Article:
What a remarkable verse this is! The dust of death is overcome by the dew of God, the dew of resurrection life. In hot Eastern lands dust is the natural symbol of death. The horror of death is pictured as the horror of dust; deep, dark and suffocating dust. When sin entered into the world, death entered – “For dust you are and to dust you shall return.” Over this dark scene is set the coming of the dawn, the rising sun, with the shining liquid lustre of the dew, giving life to everything. What a picture of the new day which has dawned, the new creation which has come in God’s Son! In Him, Christians are sons of the resurrection, and should be marked out in this dead world by the dew of resurrection.

In 1 Corinthians 15, that great chapter on the resurrection, we read that, “The last enemy that shall be destroyed is death.” Now if death is man’s last and worst enemy, and it is because it makes life a huge tragedy followed only by judgement, then resurrection and everlasting life must be man’s first and best friend. This is why Christ’s resurrection (and ours) is such an important part of the gospel message and our witness. His cross and resurrection have opened up for us a boundless future. United to Him, we have a living hope beyond this brief life and passing world. We know now a spiritual resurrection from the death of sin, being made alive to God in a new creation in Christ, through new birth. We know something of the power of His resurrection over all the forces of death confronting us through the pressures of life. We know something of the dew of His resurrection, walking in newness of life and serving in newness of the Spirit – the freshness and sparkle of His life in us.

Many features of the Christian’s life and testimony (such as good deeds) may be imitated by others who do not know the Lord, but the dew of resurrection cannot be. This is the peculiar mark and joy of the true Christian. A man may endure suffering without the Lord, with a stiff upper lip, but he cannot do so with inner peace joy and hope; there can be no sparkle. Hence the importance of this witness of the dew of resurrection life in this tragic world.

But how is this distinctive witness to be known in our experience? There is something mysterious about the coming of the dew (we are using the word to describe that sparkling condensation on a cooled surface); it seems to fall from heaven, so quietly. so gently, coming daily to challenge death. And yet, while there is mystery, there are conditions which govern its coming, the chief of which are:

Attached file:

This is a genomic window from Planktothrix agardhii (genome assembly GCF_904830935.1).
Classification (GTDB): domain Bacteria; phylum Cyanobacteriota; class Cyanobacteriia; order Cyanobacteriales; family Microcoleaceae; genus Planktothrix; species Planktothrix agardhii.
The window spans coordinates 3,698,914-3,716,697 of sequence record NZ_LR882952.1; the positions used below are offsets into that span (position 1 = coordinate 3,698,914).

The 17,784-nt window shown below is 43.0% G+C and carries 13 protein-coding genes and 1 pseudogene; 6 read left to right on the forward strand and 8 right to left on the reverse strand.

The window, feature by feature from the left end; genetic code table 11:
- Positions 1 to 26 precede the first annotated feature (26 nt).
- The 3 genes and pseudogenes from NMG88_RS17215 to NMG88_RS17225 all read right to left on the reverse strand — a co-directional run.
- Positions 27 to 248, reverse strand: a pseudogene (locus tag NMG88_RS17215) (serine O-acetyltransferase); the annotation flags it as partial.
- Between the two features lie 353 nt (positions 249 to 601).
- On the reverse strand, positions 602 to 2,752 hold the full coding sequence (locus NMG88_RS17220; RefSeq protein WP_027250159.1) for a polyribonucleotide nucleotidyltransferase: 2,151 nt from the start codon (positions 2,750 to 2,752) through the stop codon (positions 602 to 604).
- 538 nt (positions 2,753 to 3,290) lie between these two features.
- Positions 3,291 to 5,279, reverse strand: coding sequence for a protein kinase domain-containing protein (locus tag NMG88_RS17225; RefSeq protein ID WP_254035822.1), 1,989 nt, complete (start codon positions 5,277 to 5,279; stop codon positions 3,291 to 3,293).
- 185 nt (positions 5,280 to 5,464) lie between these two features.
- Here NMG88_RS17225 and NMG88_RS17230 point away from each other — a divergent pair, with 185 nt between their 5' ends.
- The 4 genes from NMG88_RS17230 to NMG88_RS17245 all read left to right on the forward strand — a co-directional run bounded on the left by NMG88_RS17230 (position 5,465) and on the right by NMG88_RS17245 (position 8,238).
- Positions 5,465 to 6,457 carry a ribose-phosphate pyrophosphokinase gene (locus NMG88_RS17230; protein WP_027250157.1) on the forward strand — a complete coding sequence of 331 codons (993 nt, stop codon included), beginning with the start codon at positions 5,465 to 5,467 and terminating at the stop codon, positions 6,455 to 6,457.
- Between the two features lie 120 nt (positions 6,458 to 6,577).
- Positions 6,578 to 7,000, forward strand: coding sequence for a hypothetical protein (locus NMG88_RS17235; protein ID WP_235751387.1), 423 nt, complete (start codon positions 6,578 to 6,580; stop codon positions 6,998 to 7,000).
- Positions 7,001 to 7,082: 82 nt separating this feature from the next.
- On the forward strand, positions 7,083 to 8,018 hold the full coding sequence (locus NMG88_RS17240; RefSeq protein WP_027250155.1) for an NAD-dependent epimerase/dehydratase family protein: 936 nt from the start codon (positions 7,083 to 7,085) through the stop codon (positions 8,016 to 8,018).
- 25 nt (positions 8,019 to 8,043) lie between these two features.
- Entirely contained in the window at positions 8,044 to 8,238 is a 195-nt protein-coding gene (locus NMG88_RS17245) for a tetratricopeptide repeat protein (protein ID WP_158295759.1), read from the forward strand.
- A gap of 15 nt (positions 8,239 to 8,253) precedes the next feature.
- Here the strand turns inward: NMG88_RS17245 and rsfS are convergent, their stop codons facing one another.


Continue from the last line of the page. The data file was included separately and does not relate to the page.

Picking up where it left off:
(i) There must be sunshine during the day to warm the ground. So, we must be in a right relationship with the Lord as the Sun of righteousness (as sinners forgiven by grace through faith), if we are to know His healing, saving power (for the sun can also be a destructive power – our God is a consuming fire); and we must live daily in the sunshine of His presence, walking in the light with Him, with no clouds between.

(ii) There must also be moisture in the air. We must know Him as living water too, drinking daily of that spiritual rock, Christ. Note the Biblical balance of two essentials, sunshine and water. In deserts there is too little moisture; in moist climates insufficient sunshine; so there is no dew. Note this balance in Genesis 1. So it is in the new creation. Christ is both sunshine and living water.

(iii) But note also the vital part that night plays in the coming of the dew, to secure the essential change in temperature. When the sun goes down, under clear skies the ground loses its heat, so that the moisture in the air condenses on it. But for the night of testing there will be no dew in our lives. Our Sundays must be followed by our Mondays. Only in the new heaven and the new earth is there no night nor need for it. The ground must warm up by day and also cool down by night. If we insist on living in the sunshine all the time, trying to maintain a spiritual high and to avoid the night of testing, we shall know nothing of the dew of resurrection.

(iv) And there must be receptivity and response in the ground itself. We must take in the warmth of His love in grateful praise in the sunshine and give it back in trusting praise in the cold night of testing.

This then is how the dew of resurrection may be experienced. And as the amount of dew is determined by these conditions and varies from place to place, so it varies too among Christians.

Are not these things both an encouragement and a challenge? May our lives and churches be marked much more by the sparkling dew of His resurrection and victory over death that the world may see that He is the risen Lord of all!

Bible references: Luke 20:36; John4:10-14; 13:35; Acts 4:2; Rom. 5:12; 6:4,11; 7:6; 1 Cor. 10:4; 2 Cor. 4:11; Eph. 2:8, 9; 3:20; 4:3; Phil. 3:10; Heb. 9:27; 12:29; 1 Pet. 1:3; 1 John 1:7; Rev. 14:4; 21:1, 25; Gen. 3:19;  27:28, 39; Exod. 16:13, 14; Num. 11:9; 1 Kings 17:1; 1 Chron. 11:10; Jer. 17:5-8; Mal. 4:2